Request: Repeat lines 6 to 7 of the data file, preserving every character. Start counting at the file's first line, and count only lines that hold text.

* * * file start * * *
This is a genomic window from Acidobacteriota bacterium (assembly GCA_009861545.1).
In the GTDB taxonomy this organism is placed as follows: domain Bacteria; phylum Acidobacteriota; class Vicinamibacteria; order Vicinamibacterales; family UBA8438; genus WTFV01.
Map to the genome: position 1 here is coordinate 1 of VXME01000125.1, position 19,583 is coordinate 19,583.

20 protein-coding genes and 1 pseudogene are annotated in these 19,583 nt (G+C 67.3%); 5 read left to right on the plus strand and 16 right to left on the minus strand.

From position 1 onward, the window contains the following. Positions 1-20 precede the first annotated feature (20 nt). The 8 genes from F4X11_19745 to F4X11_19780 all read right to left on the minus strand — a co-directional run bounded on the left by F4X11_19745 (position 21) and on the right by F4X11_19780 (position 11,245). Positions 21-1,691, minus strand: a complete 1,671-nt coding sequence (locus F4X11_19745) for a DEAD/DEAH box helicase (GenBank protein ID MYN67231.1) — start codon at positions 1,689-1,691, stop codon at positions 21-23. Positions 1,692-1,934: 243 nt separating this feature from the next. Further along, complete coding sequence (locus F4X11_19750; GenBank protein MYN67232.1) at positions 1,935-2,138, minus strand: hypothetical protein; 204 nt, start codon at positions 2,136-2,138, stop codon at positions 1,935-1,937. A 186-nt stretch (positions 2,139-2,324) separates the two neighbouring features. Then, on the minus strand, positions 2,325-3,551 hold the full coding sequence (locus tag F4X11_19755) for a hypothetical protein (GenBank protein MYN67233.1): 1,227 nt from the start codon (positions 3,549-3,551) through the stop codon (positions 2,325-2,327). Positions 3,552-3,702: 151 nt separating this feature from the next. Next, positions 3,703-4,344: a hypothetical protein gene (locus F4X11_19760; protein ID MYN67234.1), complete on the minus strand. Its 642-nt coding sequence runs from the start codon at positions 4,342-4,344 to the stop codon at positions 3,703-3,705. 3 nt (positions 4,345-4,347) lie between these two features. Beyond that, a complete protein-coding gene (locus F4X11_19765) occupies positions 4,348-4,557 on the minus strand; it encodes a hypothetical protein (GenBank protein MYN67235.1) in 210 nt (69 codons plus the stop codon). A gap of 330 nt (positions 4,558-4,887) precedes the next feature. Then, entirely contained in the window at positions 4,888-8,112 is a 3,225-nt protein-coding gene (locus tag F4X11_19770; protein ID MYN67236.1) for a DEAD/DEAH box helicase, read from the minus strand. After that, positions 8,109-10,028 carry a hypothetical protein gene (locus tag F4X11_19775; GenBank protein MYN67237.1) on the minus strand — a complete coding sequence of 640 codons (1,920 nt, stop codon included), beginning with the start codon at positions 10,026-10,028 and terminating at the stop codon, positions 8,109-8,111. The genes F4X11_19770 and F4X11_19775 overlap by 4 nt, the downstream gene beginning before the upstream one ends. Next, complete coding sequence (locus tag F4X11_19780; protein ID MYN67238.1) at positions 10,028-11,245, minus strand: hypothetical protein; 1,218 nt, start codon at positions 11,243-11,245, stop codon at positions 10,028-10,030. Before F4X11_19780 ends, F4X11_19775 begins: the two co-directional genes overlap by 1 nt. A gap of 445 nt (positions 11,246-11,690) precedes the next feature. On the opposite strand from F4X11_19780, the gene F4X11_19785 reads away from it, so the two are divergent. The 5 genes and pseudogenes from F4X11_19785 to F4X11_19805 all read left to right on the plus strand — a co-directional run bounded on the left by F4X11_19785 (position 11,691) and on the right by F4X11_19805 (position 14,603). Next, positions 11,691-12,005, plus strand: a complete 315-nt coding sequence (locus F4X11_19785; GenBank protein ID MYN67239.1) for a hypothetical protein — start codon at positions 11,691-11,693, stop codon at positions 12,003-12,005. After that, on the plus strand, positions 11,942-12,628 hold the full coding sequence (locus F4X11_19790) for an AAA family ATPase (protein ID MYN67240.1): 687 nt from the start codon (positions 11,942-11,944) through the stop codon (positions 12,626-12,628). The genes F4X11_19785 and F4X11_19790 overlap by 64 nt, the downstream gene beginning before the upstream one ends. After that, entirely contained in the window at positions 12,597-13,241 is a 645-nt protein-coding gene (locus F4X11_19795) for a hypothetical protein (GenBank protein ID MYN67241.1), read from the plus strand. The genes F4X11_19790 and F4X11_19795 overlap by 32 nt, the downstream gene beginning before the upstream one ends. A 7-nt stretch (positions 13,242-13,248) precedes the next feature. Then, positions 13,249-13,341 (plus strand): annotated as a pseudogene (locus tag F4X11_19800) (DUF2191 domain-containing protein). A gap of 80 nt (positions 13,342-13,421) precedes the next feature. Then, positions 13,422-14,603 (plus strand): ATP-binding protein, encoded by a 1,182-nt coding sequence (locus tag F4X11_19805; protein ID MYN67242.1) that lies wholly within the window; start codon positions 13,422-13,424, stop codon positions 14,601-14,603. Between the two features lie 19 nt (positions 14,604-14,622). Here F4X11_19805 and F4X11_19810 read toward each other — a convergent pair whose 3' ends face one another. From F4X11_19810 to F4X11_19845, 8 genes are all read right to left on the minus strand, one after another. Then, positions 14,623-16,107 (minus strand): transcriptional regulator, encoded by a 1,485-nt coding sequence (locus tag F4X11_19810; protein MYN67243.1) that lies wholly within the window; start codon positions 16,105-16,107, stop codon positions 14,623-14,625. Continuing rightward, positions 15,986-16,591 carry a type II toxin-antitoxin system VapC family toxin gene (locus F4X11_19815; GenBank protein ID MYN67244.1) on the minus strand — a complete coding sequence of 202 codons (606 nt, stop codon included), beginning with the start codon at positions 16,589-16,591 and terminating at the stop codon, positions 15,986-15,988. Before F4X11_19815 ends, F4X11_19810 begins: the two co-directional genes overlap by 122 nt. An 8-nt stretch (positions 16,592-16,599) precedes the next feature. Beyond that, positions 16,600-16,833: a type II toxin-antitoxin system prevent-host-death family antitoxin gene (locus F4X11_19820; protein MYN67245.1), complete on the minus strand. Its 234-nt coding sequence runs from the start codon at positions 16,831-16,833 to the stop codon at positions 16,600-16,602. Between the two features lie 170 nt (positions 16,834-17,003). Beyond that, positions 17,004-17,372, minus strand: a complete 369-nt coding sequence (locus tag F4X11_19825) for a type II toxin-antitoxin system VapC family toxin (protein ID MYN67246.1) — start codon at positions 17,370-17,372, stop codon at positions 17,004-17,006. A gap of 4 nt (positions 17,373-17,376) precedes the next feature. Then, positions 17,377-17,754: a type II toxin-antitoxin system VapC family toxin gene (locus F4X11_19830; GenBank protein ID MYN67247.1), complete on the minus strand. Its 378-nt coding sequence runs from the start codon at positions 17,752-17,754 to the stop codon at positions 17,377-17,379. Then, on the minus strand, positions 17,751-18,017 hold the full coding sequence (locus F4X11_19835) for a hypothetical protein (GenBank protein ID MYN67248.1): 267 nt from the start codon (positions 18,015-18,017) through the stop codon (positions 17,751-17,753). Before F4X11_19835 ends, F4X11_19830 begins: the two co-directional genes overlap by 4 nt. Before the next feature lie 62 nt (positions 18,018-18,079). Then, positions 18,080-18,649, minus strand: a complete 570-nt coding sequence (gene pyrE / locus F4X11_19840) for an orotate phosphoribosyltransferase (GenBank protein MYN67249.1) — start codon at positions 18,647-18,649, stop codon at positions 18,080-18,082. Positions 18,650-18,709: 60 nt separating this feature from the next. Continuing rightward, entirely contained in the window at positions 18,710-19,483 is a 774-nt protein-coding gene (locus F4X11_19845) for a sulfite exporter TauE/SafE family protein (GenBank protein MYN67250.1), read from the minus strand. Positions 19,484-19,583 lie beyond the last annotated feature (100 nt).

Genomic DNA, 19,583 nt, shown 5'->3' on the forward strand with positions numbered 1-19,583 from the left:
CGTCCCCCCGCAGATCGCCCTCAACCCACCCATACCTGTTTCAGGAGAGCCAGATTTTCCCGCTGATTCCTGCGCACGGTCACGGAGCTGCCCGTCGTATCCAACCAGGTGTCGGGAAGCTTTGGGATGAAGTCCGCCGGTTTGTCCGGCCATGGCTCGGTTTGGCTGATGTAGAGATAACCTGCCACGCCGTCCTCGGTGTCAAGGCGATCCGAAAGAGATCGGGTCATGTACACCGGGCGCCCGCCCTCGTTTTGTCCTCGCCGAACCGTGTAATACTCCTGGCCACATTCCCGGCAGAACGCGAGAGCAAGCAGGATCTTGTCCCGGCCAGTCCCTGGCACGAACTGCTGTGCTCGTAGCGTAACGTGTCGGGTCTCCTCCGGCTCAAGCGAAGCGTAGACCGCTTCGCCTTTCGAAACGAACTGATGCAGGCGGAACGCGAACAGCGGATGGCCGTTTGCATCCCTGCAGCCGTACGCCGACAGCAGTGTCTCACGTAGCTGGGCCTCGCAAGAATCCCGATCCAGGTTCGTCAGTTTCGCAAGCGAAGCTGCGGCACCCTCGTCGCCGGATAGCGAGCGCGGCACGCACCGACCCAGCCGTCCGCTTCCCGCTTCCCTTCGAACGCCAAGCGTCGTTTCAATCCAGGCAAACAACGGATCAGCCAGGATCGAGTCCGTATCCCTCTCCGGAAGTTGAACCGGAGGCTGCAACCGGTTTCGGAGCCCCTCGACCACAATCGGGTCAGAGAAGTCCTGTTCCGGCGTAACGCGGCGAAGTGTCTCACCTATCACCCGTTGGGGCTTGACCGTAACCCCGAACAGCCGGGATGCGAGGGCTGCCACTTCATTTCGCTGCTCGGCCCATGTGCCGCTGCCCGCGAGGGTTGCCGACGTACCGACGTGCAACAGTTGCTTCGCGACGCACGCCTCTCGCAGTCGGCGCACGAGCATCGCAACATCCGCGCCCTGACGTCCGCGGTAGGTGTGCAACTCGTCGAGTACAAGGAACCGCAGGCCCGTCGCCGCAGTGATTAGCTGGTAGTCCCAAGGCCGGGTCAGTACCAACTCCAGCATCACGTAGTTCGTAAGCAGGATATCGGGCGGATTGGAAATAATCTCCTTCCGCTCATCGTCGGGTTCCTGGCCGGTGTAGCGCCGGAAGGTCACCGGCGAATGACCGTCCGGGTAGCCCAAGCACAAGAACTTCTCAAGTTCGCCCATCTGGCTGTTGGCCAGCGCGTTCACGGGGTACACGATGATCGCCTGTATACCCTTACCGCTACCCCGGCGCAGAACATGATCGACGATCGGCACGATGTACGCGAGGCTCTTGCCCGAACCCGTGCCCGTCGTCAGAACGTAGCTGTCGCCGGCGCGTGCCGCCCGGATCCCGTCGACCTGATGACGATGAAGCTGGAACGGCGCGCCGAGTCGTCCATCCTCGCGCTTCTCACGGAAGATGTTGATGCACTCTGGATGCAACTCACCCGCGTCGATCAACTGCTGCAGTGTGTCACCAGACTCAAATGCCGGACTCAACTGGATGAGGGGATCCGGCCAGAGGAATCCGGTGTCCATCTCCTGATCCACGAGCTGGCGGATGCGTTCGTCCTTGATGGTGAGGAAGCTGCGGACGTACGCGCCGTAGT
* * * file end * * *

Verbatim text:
Genomic DNA, 19,583 nt, shown 5'->3' on the forward strand with positions numbered 1-19,583 from the left:
CGTCCCCCCGCAGATCGCCCTCAACCCACCCATACCTGTTTCAGGAGAGCCAGATTTTCCCGCTGATTCCTGCGCACGGTCACGGAGCTGCCCGTCGTATCCAACCAGGTGTCGGGAAGCTTTGGGATGAAGTCCGCCGGTTTGTCCGGCCATGGCTCGGTTTGGCTGATGTAGAGATAACCTGCCACGCCGTCCTCGGTGTCAAGGCGATCCGAAAGAGATCGGGTCATGTACACCGGGCGCCCGCCCTCGTTTTGTCCTCGCCGAACCGTGTAATACTCCTGGCCACATTCCCGGCAGAACGCGAGAGCAAGCAGGATCTTGTCCCGGCCAGTCCCTGGCACGAACTGCTGTGCTCGTAGCGTAACGTGTCGGGTCTCCTCCGGCTCAAGCGAAGCGTAGACCGCTTCGCCTTTCGAAACGAACTGATGCAGGCGGAACGCGAACAGCGGATGGCCGTTTGCATCCCTGCAGCCGTACGCCGACAGCAGTGTCTCACGTAGCTGGGCCTCGCAAGAATCCCGATCCAGGTTCGTCAGTTTCGCAAGCGAAGCTGCGGCACCCTCGTCGCCGGATAGCGAGCGCGGCACGCACCGACCCAGCCGTCCGCTTCCCGCTTCCCTTCGAACGCCAAGCGTCGTTTCAATCCAGGCAAACAACGGATCAGCCAGGATCGAGTCCGTATCCCTCTCCGGAAGTTGAACCGGAGGCTGCAACCGGTTTCGGAGCCCCTCGACCACAATCGGGTCAGAGAAGTCCTGTTCCGGCGTAACGCGGCGAAGTGTCTCACCTATCACCCGTTGGGGCTTGACCGTAACCCCGAACAGCCGGGATGCGAGGGCTGCCACTTCATTTCGCTGCTCGGCCCATGTGCCGCTGCCCGCGAGGGTTGCCGACGTACCGACGTGCAACAGTTGCTTCGCGACGCACGCCTCTCGCAGTCGGCGCACGAGCATCGCAACATCCGCGCCCTGACGTCCGCGGTAGGTGTGCAACTCGTCGAGTACAAGGAACCGCAGGCCCGTCGCCGCAGTGATTAGCTGGTAGTCCCAAGGCCGGGTCAGTACCAACTCCAGCATCACGTAGTTCGTAAGCAGGATATCGGGCGGATTGGAAATAATCTCCTTCCGCTCATCGTCGGGTTCCTGGCCGGTGTAGCGCCGGAAGGTCACCGGCGAATGACCGTCCGGGTAGCCCAAGCACAAGAACTTCTCAAGTTCGCCCATCTGGCTGTTGGCCAGCGCGTTCACGGGGTACACGATGATCGCCTGTATACCCTTACCGCTACCCCGGCGCAGAACATGATCGACGATCGGCACGATGTACGCGAGGCTCTTGCCCGAACCCGTGCCCGTCGTCAGAACGTAGCTGTCGCCGGCGCGTGCCGCCCGGATCCCGTCGACCTGATGACGATGAAGCTGGAACGGCGCGCCGAGTCGTCCATCCTCGCGCTTCTCACGGAAGATGTTGATGCACTCTGGATGCAACTCACCCGCGTCGATCAACTGCTGCAGTGTGTCACCAGACTCAAATGCCGGACTCAACTGGATGAGGGGATCCGGCCAGAGGAATCCGGTGTCCATCTCCTGATCCACGAGCTGGCGGATGCGTTCGTCCTTGATGGTGAGGAAGCTGCGGACGTACGCGCCGTAGT